I’ll never forget when my dad was in the hospital years ago. It was a sad, stressful, and painful time. The hands on the clock that hung on the wall just seemed to be stuck in one spot, yet the days were passing so quickly somehow. It was like watching one of those movies where the days flew off a paper calendar, each day removed like it were only a second in time.We spent most of our days up at the hospital standing with my dad when we could be, or sitting out in the waiting room. So many families from far away were also in the same predicament but didn’t have the luxury of having a home to go to close by each night to shower and get some much needed rest. My dad spent 3 whole months in that hospital and two of those were in the ICU alone.
I’ve locked a lot of that whole experience away in my “choose not to remember” files, just as my father has. One of those evenings stand out to me in particular. I had spent the day, as usual, up at the hospital and we just made it home. We were all so exhausted dinner hadn’t even crossed our minds. As soon as we sat down, the doorbell rang. It was our neighbor Susan who’d brought by a chicken casserole. She quietly handed the warm dish over to me, whispered a few words of encouragement, and disappeared into the darkness.
That meal was the only thing I can really remember eating and actually tasting through that whole ordeal. It was such a simple gesture, but yet it meant so much to my family.
When people are in mourning or are taking care of someone else, they often forget to take care of themselves. Meals are easily forgotten because the person is focused on their loved one(s). I just found out yesterday that a coworker of mine lost his partner. He didn’t want anyone to know. He didn’t want to hear the “I’m sorry’s.” He didn’t want the pity, or the looks. He just told me yesterday, and she had passed over a WEEK ago with no one really even knowing. She is what brought him to this town. She was all he had, not only here, but even back “home.”
When he shared his loss with me I racked my brain trying to think of what I could do to perhaps give him a moment of comfort, perhaps a second to catch his breath. And then I thought of that casserole that Susan brought over.
These recipes are just simple little dishes that provide warmth and heartiness to the soul…especially one that is grieving. They can all be frozen in a pinch, especially if you’re making them for just one person. For my coworker I did a chicken poppy seed casserole (which is made with rotisserie chicken), a quick spaghetti, and some super quick banana muffins. These meals should provide a bit of sustenance for someone for a few days. The Poppy Seed chicken was adapted from the website “All Recipes.” It is a good and simple recipe made even quicker with Rotisserie chicken. This casserole recipe makes two 8″ Square Cake pans as well as the spaghetti. I used disposable foil pans so that my friend could just throw it away when he was done. The spaghetti is super simple using one of my favorite pasta sauces that I always buy in bulk when it goes on sale. It uses only good wholesome ingredients like roma tomatoes, olive oil, and basil. There’s no preservatives or added junk. I just let the sauce simmer on the stove with an added 1/2 cup of water for about 20 minutes with 1 pound ground beef.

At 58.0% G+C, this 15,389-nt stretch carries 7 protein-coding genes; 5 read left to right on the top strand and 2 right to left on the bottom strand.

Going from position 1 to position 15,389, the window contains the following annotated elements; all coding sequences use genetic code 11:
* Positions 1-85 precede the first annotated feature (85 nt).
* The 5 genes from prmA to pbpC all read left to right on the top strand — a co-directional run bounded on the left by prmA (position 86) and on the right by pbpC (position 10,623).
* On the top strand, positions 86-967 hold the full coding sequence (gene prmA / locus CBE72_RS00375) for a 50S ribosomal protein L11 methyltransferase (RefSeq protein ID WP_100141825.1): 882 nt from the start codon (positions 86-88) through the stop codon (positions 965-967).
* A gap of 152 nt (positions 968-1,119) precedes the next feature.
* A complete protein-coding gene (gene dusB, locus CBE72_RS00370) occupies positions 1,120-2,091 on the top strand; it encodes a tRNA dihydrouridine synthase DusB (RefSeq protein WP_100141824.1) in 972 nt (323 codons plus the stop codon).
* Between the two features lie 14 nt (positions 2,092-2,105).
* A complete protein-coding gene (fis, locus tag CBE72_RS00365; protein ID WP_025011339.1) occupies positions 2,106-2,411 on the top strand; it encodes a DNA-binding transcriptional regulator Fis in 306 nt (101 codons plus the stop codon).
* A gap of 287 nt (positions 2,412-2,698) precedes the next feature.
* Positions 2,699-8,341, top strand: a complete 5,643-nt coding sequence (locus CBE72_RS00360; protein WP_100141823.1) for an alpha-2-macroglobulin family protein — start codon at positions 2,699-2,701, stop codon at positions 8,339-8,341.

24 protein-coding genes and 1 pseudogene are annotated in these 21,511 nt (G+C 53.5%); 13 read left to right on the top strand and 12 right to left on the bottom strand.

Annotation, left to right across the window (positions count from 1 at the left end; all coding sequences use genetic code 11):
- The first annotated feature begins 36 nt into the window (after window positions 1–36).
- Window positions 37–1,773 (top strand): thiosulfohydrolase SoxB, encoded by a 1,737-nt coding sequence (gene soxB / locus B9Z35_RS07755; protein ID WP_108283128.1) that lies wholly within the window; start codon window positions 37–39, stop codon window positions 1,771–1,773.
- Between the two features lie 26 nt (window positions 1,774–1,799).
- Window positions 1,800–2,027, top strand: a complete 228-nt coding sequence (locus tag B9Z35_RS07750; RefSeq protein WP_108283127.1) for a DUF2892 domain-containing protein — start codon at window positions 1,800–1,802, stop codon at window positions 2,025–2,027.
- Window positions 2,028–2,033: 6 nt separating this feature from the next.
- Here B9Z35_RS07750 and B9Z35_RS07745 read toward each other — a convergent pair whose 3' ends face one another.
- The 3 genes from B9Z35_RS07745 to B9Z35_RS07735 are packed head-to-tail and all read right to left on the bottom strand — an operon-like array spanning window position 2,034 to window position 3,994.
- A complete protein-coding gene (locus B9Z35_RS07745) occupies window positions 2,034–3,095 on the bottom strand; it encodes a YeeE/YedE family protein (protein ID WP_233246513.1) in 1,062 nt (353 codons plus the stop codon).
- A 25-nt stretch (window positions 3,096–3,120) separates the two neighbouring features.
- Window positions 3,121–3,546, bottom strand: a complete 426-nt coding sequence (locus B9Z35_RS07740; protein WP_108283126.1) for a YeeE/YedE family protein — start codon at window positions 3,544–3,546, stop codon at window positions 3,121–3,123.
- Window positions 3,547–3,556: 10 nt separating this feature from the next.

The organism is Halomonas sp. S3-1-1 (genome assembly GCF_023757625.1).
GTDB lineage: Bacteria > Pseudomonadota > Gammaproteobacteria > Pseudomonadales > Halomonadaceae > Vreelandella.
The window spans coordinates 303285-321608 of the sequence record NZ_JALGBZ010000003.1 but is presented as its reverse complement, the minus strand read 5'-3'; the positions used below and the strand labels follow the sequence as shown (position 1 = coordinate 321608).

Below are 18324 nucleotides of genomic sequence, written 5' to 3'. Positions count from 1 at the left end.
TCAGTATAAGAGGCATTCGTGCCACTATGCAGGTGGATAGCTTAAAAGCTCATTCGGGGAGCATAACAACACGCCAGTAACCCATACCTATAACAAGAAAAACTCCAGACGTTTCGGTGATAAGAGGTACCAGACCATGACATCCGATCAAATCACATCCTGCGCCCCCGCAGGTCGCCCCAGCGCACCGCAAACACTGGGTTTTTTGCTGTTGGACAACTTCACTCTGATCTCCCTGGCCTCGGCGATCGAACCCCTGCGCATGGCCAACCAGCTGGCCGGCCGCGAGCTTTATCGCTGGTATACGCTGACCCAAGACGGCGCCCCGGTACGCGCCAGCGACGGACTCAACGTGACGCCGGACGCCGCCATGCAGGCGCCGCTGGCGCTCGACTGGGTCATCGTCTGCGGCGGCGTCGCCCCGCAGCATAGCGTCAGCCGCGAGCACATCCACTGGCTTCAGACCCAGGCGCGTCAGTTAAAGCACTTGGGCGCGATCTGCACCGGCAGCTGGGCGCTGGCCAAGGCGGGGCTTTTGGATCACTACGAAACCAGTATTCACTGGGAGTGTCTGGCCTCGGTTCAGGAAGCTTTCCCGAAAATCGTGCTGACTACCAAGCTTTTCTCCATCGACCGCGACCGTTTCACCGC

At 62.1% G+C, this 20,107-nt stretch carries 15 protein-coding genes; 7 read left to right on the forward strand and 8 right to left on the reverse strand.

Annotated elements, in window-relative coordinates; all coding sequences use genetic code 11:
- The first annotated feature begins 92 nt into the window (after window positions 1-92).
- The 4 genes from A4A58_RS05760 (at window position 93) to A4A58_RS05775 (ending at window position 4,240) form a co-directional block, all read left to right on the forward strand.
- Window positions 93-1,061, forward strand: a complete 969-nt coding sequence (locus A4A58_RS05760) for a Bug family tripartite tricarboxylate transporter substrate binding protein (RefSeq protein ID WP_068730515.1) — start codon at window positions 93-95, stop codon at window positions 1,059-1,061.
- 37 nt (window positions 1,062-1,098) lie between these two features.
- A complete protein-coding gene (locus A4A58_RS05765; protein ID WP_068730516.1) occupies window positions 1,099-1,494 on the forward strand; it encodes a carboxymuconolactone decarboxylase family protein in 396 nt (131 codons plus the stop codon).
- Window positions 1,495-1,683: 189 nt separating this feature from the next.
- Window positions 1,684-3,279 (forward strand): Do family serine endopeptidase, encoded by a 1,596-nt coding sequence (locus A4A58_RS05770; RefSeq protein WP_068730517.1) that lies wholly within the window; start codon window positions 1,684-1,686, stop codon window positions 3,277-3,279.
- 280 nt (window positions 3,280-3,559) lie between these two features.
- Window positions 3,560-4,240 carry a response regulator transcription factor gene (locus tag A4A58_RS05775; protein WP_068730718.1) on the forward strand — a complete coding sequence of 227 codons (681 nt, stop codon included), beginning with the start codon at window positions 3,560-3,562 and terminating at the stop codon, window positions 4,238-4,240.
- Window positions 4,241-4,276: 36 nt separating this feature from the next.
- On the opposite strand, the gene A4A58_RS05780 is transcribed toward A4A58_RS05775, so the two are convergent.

Poppy Seed Chicken:
1/2 cup butter, melted
2 sleeves Everything Ritz Crackers, crushed (you can sub in Regular if you like)
2 teaspoons Poppy seeds
1 rotisserie chicken, shredded
2 8oz. Container Sour Cream
1/2 cup milk
2 (10.75 oz) Cans Cream of Chicken Soup
1 cup Shredded Cheddar Cheese
Preheat oven to 350°. Mix crackers, butter and poppy seeds and set to side. Mix sour cream, and cream of chicken soup with milk. Divide half the mixture between the two pans. Spread with shredded chicken and top with remaining soup mixture. Sprinkle each with 1/2 cup cheese and top with Cracker mixture. Bake in preheated oven for 35 minutes until golden brown.
Super Simple and Hearty Spaghetti:
I often make a homemade sauce for spaghetti but I always have a jar (or two) of really good quality sauce hand for quick meals and that’s just what I did with this recipe.
1/2 Pound Spaghetti Noodles
1 Jar Del Grosso “Late Night Puttanesca), 26 oz.
1 Pound Hamburger meat
1/2 cup water
Squeeze of fresh Lemon
Fresh grated Parmesan Cheese
Boil pasta following box instructions. Add hamburger to large skillet and season lightly with salt and pepper. Cook hamburger until no longer pink. Add sauce and water, using the water to get all of the sauce out of the jar. Let simmer 20 minutes. Taste. Adjust seasoning to your liking. Add fresh squeeze of lemon juice. Toss pasta in sauce and scatter with Parm.
I wrapped one of each dish in aluminum foil and put it in a brown paper bag. I baked off 12 muffins and packaged up 6 for Jim as well. They were good muffins but not a recipe I’d try again so I’m not even going to post the recipe here. Here they were shining in the sunlight though.
I called up to my job to make sure Jim was there and asked him to meet me out back at the delivery door. I handed him the bag and said, “I brought you some food.” He just stared blankly at me. I said,”No card though Jim, they were all covered in birds and butterflies and pretty sappy so…”
His eyes watered up and he just said back, “Thank you for thinking of me Jennifer.” I caught myself tearing up and quickly explained the meals before telling him bye.
You never really know what people are going through in their life. We are all so quick to judge others based on our assumptions of how they are or even WHO they are. I have to remind myself of this constantly. It felt good such small gesture for someone that was/is dealing with so much..the loss of a loved one.
What foods do YOU find comfort in? Is it something that reminds you of someone from your past? Maybe a cake your grandma used to make? Cookies? Leave me comment below. I’d love to hear YOUR story.